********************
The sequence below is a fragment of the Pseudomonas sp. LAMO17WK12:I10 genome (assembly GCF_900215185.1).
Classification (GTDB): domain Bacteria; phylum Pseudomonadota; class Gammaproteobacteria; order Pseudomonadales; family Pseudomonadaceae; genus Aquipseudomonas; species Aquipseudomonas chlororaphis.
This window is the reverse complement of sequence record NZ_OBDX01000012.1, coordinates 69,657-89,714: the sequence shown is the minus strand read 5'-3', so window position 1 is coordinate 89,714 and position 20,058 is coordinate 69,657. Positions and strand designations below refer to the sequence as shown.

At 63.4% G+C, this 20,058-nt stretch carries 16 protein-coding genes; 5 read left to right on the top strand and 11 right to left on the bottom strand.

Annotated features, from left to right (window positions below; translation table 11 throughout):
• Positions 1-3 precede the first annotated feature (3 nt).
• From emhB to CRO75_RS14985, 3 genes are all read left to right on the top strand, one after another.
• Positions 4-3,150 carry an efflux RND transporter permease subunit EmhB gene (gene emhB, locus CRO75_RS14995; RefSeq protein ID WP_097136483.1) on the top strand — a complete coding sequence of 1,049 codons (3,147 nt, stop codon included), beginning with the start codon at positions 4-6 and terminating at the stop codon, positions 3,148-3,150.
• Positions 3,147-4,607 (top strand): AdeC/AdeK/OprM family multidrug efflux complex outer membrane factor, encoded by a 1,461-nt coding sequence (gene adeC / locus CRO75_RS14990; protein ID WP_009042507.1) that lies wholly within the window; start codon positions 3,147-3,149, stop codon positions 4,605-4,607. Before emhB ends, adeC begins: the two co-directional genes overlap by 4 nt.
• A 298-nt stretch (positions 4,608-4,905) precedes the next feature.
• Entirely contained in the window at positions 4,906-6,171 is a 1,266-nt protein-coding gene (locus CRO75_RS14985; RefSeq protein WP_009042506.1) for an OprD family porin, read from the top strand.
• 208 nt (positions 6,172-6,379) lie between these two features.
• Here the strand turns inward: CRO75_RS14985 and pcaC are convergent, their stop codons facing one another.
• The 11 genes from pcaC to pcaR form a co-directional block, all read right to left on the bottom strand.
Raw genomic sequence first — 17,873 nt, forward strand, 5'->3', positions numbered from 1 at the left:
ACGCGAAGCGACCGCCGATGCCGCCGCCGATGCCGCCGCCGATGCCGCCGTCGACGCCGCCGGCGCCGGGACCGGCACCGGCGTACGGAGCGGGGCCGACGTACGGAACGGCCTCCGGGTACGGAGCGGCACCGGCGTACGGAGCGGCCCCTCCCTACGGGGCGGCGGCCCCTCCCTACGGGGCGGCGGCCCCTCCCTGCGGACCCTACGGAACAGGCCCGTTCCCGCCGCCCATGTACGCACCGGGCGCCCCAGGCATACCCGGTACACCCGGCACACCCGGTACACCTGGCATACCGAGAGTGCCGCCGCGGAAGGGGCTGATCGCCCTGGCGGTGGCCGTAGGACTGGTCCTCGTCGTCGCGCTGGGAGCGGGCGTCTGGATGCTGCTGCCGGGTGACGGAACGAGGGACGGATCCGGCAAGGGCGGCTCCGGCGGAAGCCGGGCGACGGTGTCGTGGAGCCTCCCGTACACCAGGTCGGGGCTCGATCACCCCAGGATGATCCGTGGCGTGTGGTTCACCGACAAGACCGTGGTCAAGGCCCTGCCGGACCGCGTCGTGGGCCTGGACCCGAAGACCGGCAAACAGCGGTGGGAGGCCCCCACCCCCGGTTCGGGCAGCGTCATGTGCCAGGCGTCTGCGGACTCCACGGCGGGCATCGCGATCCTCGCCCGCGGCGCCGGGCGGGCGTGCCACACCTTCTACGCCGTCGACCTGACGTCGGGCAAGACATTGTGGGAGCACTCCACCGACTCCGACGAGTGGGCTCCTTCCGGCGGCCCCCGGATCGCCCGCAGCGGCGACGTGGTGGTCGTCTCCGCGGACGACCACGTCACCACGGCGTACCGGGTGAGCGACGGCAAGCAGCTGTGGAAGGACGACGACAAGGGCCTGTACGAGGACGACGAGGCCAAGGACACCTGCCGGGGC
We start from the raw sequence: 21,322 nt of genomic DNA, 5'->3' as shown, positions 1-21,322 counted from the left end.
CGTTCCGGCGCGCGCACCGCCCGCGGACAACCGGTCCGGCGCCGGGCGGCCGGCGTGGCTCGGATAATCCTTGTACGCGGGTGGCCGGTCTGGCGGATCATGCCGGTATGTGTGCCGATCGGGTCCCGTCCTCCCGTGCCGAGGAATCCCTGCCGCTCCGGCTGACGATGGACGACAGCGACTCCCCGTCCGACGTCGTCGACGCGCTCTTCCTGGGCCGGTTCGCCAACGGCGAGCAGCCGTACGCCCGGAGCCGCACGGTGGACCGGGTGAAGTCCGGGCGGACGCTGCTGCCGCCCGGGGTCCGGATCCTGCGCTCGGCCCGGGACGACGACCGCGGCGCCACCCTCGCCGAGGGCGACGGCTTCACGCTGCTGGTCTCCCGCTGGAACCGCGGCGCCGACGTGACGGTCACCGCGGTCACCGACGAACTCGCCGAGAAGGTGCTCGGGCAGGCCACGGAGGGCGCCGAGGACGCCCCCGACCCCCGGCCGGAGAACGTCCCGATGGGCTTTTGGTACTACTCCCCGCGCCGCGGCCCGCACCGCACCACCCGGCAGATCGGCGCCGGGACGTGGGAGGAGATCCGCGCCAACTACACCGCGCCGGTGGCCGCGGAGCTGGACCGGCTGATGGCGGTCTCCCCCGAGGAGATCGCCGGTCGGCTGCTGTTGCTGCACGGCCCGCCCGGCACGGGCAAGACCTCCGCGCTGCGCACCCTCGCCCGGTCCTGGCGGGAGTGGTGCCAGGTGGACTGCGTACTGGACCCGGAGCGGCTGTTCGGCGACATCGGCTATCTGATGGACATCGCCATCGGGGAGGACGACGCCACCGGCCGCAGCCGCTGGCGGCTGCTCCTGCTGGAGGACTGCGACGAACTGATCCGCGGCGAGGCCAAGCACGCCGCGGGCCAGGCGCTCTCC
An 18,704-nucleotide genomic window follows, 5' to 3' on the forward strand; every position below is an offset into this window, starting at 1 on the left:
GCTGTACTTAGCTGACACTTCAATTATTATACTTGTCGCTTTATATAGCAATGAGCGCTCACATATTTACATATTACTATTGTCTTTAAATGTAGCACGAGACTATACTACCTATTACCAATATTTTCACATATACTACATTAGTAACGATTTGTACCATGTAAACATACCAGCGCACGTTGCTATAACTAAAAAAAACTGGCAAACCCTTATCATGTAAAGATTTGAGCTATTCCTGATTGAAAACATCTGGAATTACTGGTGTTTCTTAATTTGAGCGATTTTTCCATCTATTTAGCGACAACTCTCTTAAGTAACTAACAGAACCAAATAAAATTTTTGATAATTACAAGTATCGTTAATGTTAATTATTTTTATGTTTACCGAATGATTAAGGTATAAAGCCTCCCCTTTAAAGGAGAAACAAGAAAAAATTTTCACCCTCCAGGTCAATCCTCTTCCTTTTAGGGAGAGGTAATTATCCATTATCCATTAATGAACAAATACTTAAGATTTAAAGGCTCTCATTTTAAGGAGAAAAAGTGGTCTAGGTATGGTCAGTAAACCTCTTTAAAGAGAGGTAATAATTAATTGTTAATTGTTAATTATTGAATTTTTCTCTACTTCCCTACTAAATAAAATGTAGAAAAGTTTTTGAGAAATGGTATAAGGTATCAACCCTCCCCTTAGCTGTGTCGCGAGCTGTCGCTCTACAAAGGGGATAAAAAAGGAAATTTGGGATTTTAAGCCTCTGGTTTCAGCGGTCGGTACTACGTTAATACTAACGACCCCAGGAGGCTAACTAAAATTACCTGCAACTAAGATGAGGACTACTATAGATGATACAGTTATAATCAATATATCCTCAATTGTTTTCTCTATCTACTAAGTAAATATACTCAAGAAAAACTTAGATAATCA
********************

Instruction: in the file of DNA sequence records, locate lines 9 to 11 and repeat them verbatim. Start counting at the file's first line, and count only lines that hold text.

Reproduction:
• Positions 3,147-4,607 (top strand): AdeC/AdeK/OprM family multidrug efflux complex outer membrane factor, encoded by a 1,461-nt coding sequence (gene adeC / locus CRO75_RS14990; protein ID WP_009042507.1) that lies wholly within the window; start codon positions 3,147-3,149, stop codon positions 4,605-4,607. Before emhB ends, adeC begins: the two co-directional genes overlap by 4 nt.
• A 298-nt stretch (positions 4,608-4,905) precedes the next feature.
• Entirely contained in the window at positions 4,906-6,171 is a 1,266-nt protein-coding gene (locus CRO75_RS14985; RefSeq protein WP_009042506.1) for an OprD family porin, read from the top strand.